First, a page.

Removing ms-files.php after upgrading an existing Multisite installation to 3.5

Removing ms-files.php after upgrading an existing Multisite installation to 3.5

One of the features in the WordPress 3.5 release towards the end of last year was the removal of ms-files.php processing for static multisite files. For new installations this is the default mode, however for existing installations it is a completely optional, and manual, process to change to the new mode.

While looking into the manual option, I’d seen a few requests from people wondering if a plugin existed, so wrote one to ease the process a little (download below). Whilst not feature-complete, in that URLs within widgets and theme options still need to be changed manually, it could be useful as a starting point for someone.

For more details about what you need to do to change an existing installation manually, take a look at Mika Epstein’s post on dumping the ms-files filter. While not difficult, the plugin does help ease some of the more laborious parts of the process.

WordPress 3.5 now turns ms-files.php off by default for new multisite installations, but it is also possible to turn it off manually.

Why would you want to do so?

If you have an existing multisite installation why would you want to change how uploaded files are processed?

For pretty much the same reasons it was turned off for new installations! Single site WordPress uses the uploads directory to store uploaded images. Prior to version 3.5, sub-sites in a WordPress multisite installation required a special directory called blogs.dir to store uploaded files, and accessed these images through a file handler called ms-files.php. However a web server can serve up static files such as images more efficiently by itself than by loading them through PHP. Avoiding the ms-files.php filter is therefore a good thing.

What can this plugin do?

You can use this plugin to migrate an existing multisite installation to use the uploads directory instead of blogs.dir. It works by flipping the new switch that controls how multisite files are processed and updates your network. In more detail, it sets the ms_files_rewriting flag to 0 in the wp_sitemeta table, resets the upload paths for each sub-site, and finally copies all files from blogs.dir/[id]/files/ to uploads/sites/[id]/ (where [id] is the site identifier).

It can also optionally update links in posts and pages to use the new URL path, however links in widget settings and theme & plugin options will not be changed.

 

11 Comments

  1. Really: this plugin is an excellent service to the WordPress multisite community, Thanks!

    Reply
  2. Hi, copied plugin to plugins directory and nowhere it shows up, also tried to access it by typing in url address: /wp-admin/network/settings.php?page=migrate_multisite_files_page this shows that i don’t have permissions… i suppose that because of plugin not activated… but i can’t see this plugin in any plugin page…

    Reply
    • When you say ‘copied to plugins directory’, did you unzip it first? If not, then that’s most likely the problem. If you did, then check the file permissions to be sure they’re accessible by your web server. Finally, you will need to be a network admin to be able to see and network activate the plugin.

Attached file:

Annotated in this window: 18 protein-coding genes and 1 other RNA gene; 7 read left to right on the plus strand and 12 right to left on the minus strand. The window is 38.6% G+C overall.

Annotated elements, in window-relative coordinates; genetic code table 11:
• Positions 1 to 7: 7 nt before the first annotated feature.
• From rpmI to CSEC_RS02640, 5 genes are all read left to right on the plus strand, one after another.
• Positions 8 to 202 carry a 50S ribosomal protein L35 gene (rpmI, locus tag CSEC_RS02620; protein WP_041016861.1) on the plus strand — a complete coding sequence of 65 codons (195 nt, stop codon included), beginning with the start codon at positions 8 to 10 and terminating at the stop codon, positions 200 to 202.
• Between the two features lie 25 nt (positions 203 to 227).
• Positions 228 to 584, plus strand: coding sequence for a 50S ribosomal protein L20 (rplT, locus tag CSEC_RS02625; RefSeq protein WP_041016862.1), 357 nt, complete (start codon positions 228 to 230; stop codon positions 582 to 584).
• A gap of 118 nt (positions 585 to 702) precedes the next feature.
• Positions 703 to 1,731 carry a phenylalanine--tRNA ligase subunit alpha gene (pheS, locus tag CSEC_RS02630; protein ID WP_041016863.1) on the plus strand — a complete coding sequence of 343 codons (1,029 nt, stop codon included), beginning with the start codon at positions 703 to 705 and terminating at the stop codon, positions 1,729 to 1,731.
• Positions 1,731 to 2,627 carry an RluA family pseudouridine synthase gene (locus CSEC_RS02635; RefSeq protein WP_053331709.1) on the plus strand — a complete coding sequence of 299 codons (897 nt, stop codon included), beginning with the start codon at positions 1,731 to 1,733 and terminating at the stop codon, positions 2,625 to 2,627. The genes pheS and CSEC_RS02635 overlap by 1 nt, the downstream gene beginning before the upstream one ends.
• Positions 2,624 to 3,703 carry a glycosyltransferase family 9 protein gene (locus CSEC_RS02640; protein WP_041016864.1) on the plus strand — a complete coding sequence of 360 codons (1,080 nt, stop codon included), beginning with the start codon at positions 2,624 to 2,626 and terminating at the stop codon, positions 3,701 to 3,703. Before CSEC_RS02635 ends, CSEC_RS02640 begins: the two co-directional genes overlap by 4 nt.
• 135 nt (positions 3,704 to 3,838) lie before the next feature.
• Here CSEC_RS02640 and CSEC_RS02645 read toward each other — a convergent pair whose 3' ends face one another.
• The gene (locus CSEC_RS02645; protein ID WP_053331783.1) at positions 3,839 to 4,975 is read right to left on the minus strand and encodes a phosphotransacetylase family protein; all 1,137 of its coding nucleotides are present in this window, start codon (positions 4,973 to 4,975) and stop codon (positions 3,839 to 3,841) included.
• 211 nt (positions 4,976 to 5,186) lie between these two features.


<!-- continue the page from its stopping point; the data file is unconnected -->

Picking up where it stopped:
Hope this helps. If you still have problems getting it to work, then either:
      1) think carefully about whether you really want to proceed further; problems now may mean more problems later :)
      2) send more information about your environment to support@yunopress.com, including access credentials if possible, so I can take a closer look at what’s happening

      Reply
      • yes of course i unzipped :) not the first time with wordpress or plugins. i’am superadmin on multisite wordpress…

        Reply
        • Had to check :)

          What you described is quite rare. What happens if you put the file in your mu directory? Alternately, if you’re comfortable editing php files try removing some of the sanity checks (on wordpress version and multisite flags for example). Those checks are in there for a reason though, so would be worrisome if that made a difference…

          Good luck and please let me know what you find!

          Reply
          • found the problem, we are running WordPress 3.5.1,
            and if i uncomment:
            if (version_compare($wp_version,”3.5″,”<")) { exit ($exit_msg); }
            then plugins shows on plugin pages. i see that acctualy this is written right, but dunno why its not working.

          • Thanks for letting me know what the problem was. Glad you got it sorted.

  3. Just want to put out a huge “Thank You”

    The last major change to wpmu file layout (REALLY long ago) was when wp-inst was removed. I took days and eventually I gave up and redid the whole damn thing.

    I thought the same would happen with this change, but I ran it on my test site and all was good. So relieved.

    One small bug/non-issue (perhaps with my setup, quite old): when I first activated it, the plugin’s page stated that the blah blah (I forget) was not set so I couldn’t make it process anything. So, I first did an undo, then did the process and everything worked like a charm.

    Just a super-huge thanks again!

    Reply
    • Thanks for the feedback – glad you found it useful!

      Reply
  4. I assume this will break all previous media file links, correct? Any way to preserve them with an htaccess trick or similar?

    Reply
    • The media files are copied to the new location keeping the originals under the blogs.dir folder. If you had links pointing directly to files then those would still work (but not if they went through the ms-files filter). You could probably setup a bunch of RewriteCond rules in the htaccess, however it would probably be easier to just update your links.

      Reply

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